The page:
And then, sadly enough, many discover that although they feel their time has come to assume parenthood, biology deems otherwise. Their personal biology that is, when women discover that they are infertile, or when men are informed that their sperm production is faulty - or any number of reasons in between, all of which mitigate against normal conception.

There are alternative actions that can be taken, remedial physical protocols that can prove helpful. They represent costly procedures, with no guarantee of success.

Mind, there are enough men and women in secure relationships with one another who have no wish to raise a family. These couples feel their relationship with one another comprises all that they wish to be responsible for. The yearning of other couples to be able to bear children, even while their biological ability to do so has been impaired is not shared by all.

And while it is true that women; for example, with blocked fallopian tubes or other physical impediments to conceiving can be said to have a 'medical condition', and the same can be said for men with low sperm counts or an inability to produce viable sperm, their medical conditions are not such that could be construed as an impairment to their physical quality of life.

They wish to bear children, but are unable to, without the intervention of medical science.

A universal health care system is a wonderful thing. It is there to ensure that people who fall ill, who succumb to dread diseases, who suffer accidental impairment, can be given medical treatment, paid for by universal taxes through a public health program. There are countless reasons why such a universal health care system has value to a population.

Among them is not necessarily to offer childless couples the opportunity to take advantage of a costly therapeutic intervention that has a middling success rate.

Personal sacrifices are made in the process of child-bearing. Years of emotional and physical surrender to the needs of infants and children who require constant care. That kind of commitment is total - or it should be - in ensuring that children's needs are met in every conceivable way.

In the final analysis, it is true that society gains when children are raised in emotionally well-balanced homes where parents spare no efforts to give all the emotional and practical support their children require, to see them grow into responsible and emotionally mature adults.

Our social support systems aid and assist parents in their role. Through the health care system, the education system, public libraries, and public parks, along with community centres. Society does its utmost to help families raise children.

But society, through public taxes, does not have the obligation to step one: medical intervention to assist a couple toward a successful pregnancy. We have an obligation as a society to fund medically necessary health services. Full stop.

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Saturday, August 22, 2009

Gardenfest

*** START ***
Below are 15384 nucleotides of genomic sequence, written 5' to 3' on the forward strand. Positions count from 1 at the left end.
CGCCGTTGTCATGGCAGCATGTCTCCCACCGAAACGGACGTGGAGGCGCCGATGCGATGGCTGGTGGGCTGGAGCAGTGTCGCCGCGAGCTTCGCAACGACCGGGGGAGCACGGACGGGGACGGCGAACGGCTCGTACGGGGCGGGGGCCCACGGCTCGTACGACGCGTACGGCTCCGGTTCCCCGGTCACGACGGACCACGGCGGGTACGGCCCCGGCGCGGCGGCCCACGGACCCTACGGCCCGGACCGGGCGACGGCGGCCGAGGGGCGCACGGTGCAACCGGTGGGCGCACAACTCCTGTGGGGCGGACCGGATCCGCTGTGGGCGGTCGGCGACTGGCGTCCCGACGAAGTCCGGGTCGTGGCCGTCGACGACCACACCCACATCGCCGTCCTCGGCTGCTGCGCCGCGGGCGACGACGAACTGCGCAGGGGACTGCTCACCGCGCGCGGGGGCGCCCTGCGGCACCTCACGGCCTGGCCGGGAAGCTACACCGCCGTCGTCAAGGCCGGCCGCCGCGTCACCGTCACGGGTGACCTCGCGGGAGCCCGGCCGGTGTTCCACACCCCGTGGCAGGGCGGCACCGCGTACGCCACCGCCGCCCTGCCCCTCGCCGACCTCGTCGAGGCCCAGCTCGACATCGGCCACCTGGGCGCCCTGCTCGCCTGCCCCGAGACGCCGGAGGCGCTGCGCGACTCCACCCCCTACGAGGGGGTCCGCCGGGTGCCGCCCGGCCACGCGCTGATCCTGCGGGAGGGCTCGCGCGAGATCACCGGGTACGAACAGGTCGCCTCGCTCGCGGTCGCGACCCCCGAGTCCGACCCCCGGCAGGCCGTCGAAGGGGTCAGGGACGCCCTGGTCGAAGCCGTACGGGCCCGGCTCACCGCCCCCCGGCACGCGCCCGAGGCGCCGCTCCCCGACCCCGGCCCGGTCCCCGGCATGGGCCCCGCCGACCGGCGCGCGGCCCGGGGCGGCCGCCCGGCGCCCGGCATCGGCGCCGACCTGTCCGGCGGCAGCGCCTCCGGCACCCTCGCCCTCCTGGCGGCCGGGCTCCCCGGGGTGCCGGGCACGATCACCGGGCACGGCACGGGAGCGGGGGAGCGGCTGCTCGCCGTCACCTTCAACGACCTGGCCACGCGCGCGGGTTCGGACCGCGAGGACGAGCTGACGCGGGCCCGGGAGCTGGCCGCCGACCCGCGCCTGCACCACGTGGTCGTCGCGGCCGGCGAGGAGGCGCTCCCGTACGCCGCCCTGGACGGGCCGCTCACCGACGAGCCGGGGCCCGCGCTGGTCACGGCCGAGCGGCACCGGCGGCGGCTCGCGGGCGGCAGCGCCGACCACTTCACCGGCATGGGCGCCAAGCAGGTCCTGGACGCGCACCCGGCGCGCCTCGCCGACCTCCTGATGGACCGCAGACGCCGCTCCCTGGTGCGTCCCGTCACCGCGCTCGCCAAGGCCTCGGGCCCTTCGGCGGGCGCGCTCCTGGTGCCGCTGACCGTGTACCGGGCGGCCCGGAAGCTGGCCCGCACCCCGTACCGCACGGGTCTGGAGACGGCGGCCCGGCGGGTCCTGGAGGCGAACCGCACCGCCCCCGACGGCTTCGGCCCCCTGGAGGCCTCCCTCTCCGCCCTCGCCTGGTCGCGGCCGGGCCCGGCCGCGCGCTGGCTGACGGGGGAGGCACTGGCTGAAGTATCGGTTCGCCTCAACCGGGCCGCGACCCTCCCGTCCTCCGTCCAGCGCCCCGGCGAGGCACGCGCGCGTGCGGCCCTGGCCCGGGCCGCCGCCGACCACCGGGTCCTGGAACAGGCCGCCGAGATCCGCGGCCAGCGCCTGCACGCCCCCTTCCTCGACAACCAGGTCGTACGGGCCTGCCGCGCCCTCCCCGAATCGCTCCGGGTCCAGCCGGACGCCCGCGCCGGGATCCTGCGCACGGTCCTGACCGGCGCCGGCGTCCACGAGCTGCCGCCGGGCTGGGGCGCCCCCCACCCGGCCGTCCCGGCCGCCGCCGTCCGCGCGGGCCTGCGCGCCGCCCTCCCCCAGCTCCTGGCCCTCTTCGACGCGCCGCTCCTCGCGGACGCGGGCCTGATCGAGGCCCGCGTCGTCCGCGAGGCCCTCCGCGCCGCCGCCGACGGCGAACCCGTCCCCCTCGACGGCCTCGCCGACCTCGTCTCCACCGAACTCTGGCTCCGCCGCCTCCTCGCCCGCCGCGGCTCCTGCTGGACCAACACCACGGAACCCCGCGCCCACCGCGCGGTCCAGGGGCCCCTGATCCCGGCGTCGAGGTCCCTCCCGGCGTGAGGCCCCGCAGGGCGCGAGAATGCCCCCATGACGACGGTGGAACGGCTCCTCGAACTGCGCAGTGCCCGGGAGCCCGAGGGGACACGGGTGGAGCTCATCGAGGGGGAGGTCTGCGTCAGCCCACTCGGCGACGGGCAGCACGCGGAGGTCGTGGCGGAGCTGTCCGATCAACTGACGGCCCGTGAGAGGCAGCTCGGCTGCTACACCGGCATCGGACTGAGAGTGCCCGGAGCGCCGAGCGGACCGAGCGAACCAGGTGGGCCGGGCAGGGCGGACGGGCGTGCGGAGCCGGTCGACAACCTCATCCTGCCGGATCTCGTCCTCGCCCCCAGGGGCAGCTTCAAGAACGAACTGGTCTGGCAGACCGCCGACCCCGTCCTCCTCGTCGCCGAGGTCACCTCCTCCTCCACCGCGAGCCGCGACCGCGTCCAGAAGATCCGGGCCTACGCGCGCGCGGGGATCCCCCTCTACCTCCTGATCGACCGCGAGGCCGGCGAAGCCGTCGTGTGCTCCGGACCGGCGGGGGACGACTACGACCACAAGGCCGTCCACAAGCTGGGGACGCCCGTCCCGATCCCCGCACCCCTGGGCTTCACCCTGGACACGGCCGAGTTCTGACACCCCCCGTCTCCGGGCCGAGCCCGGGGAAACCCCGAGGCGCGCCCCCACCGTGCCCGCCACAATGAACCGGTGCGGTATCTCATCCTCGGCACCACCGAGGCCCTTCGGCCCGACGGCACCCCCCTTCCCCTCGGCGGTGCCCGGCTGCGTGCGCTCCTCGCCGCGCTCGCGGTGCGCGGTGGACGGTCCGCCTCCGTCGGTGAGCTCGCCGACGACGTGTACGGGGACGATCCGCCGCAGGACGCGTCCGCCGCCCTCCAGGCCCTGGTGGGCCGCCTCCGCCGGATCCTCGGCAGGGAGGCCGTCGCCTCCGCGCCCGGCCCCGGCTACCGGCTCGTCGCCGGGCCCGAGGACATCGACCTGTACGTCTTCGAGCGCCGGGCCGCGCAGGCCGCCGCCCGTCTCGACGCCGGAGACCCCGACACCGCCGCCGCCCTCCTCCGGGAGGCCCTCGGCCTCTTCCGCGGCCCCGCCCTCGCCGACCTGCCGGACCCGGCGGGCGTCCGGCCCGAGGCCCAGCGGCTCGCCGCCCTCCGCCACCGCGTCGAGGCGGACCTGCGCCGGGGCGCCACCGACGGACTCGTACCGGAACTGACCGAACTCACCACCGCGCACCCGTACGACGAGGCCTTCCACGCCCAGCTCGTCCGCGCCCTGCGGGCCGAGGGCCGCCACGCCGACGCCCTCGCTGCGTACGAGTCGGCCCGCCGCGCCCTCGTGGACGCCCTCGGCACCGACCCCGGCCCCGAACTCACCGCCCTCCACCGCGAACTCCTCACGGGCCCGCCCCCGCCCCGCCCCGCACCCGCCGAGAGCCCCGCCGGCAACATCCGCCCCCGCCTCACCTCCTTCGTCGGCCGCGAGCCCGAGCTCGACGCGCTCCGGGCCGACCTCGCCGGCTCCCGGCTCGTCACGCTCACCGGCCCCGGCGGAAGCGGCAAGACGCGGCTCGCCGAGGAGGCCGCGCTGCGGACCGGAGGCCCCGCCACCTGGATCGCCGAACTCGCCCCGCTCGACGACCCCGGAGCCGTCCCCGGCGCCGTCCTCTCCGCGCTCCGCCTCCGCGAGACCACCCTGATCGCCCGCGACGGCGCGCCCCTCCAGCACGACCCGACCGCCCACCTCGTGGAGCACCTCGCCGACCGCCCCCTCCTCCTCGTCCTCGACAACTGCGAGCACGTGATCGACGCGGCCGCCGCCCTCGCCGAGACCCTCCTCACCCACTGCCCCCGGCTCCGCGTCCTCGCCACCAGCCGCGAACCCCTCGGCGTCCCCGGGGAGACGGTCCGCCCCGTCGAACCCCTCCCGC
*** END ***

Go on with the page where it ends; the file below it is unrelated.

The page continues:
We've been weather-boomeranging of late, from hot and sunny to humid and hot and windy, to cooler and wetter, and everything in between. But it's clear, however relatively late in the season this represents, summer finally decided to move in and to stay awhile. Gifting us with just about everything in Nature's summer arsenal. There've even been some more unusual weather systems scooting through this province, such as tornadoes. But we've been spared that type of weather, although we've shared atmospheric conditions with the tornado-receiving zones.

Everyone basks in the sun and the heat, and grouses about the humidity and the rain, but we love it, us gardeners. No worries about the gardens dying out, no need to spend too much time carefully watering our gardens and our garden pots. Nature has kindly consented to do all of that for us, and much, much more. The coddling sun, and the gentle breezes included. So garden-time can be spent doing other things. Not the least of which is standing back, and admiring what Nature has wrought on our behalf, with a few tweaks for us, in the background.

The roses are captivating and fragrant. As are the garden phlox, the petunias spilling out of their pots; the latter not the former. Astilbe is in bloom, delphiniums are re-blooming; and geraniums are outstretching themselves and blooming lustily. I've had to cut back the flowering portions of the hens'n chicks, the hostas. Liatris and mallow are blooming fit to beat the band. And Ladies Mantle has been replicating itself all over the rock gardens. Somewhat like the fecundity of the coral bells, whose babies await transplanting where they've fallen and are growing, on the walkway.

Morning glories are twisting on their vines, blooming blue, purple, bright and perky, then closing up for the afternoon, their glory momentarily abated. The Big Ben roses seen against the perky white of the lace-cap hydrangeas present the perfect picturesque foil. We yet await the bloom of alpine aster and chrysanthemum. I peek around the base of our large old pine, through to the stone Japanese lantern, to relish, as always, the hidden landscape that reveals itself - thrilling to its view, as I invariably do.